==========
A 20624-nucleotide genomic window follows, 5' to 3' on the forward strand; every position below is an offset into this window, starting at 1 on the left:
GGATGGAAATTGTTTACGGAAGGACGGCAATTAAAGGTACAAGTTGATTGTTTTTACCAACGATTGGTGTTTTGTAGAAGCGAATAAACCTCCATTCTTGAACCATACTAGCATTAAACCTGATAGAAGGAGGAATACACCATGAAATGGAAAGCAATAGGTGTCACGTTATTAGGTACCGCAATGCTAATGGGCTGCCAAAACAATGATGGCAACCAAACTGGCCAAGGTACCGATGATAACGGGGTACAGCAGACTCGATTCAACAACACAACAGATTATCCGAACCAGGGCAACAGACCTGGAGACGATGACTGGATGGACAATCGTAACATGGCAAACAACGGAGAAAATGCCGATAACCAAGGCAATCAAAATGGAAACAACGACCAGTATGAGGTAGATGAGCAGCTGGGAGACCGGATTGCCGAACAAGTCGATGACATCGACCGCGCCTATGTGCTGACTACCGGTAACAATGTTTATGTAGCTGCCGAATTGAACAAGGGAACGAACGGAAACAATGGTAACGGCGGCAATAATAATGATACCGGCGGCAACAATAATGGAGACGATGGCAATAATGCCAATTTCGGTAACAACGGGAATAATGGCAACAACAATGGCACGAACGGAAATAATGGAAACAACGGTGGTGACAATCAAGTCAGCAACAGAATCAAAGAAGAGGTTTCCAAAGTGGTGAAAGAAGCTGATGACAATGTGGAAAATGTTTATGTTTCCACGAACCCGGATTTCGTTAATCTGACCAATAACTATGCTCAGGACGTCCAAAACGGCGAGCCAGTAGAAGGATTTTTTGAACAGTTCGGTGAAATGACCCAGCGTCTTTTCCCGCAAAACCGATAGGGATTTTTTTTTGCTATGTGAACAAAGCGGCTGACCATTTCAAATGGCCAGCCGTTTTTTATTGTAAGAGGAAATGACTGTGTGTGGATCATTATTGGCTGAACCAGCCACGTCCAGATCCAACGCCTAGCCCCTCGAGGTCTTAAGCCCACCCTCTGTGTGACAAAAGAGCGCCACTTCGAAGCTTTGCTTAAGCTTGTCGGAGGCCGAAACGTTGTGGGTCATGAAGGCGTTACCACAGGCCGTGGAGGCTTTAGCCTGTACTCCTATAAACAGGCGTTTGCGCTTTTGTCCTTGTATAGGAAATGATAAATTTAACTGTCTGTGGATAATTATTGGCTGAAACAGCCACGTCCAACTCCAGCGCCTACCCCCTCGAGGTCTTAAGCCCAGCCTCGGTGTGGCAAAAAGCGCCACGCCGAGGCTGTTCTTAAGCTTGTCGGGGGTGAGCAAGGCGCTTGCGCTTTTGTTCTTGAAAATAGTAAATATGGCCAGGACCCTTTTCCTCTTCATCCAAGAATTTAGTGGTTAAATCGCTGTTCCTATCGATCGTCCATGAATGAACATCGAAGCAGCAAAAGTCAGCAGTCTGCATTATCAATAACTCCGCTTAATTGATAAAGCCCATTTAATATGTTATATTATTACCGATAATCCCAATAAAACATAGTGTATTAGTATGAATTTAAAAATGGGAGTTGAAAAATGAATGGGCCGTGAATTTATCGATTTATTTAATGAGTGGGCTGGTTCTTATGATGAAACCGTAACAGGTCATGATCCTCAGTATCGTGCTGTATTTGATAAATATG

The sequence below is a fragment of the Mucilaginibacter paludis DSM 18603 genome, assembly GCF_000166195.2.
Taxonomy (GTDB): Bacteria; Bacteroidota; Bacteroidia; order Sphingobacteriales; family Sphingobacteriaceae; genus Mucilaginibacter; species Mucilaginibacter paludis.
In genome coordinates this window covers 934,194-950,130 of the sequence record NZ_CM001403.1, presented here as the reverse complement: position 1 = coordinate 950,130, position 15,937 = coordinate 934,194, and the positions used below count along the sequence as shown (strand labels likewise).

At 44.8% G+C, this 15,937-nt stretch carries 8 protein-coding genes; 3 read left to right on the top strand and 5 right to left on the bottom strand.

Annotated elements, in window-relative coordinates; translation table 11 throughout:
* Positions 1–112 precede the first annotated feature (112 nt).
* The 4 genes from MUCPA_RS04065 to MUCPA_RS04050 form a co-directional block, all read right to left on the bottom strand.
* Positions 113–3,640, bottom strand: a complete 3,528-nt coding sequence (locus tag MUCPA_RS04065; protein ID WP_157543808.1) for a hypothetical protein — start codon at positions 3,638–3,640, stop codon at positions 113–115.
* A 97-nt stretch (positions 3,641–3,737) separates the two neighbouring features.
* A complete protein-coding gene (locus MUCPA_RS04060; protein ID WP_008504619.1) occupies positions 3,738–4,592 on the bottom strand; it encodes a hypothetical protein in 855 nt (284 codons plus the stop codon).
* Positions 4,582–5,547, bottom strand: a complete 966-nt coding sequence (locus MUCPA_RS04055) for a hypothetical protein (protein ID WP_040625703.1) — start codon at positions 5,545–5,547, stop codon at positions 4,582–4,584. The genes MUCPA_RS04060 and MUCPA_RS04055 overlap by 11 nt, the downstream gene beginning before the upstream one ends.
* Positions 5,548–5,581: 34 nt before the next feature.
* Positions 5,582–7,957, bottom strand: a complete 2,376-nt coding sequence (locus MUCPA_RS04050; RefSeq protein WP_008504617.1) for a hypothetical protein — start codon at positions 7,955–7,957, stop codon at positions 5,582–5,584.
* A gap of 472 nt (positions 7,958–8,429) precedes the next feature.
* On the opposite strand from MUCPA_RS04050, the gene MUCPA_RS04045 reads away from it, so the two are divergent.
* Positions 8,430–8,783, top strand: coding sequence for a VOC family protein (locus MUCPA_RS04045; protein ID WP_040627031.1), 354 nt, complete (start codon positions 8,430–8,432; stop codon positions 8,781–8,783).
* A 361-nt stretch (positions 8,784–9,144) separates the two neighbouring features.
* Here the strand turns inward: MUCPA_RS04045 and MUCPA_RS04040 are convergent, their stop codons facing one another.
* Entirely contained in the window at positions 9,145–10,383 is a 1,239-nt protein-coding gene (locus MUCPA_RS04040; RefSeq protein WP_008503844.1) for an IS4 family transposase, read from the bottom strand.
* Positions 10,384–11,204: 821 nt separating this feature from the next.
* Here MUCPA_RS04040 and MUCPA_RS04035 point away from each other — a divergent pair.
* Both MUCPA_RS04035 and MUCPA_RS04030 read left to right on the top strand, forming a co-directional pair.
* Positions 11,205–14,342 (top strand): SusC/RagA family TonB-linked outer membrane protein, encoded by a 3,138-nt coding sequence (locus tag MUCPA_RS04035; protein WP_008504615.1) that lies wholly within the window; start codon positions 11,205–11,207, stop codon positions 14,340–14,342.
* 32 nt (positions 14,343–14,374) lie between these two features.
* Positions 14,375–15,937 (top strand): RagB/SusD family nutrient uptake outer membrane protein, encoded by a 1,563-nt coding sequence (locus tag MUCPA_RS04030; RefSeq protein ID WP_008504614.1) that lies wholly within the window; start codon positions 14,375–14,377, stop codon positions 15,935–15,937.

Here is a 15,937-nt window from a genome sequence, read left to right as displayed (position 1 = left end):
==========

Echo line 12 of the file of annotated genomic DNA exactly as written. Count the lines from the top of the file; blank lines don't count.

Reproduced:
* A complete protein-coding gene (locus MUCPA_RS04060; protein ID WP_008504619.1) occupies positions 3,738–4,592 on the bottom strand; it encodes a hypothetical protein in 855 nt (284 codons plus the stop codon).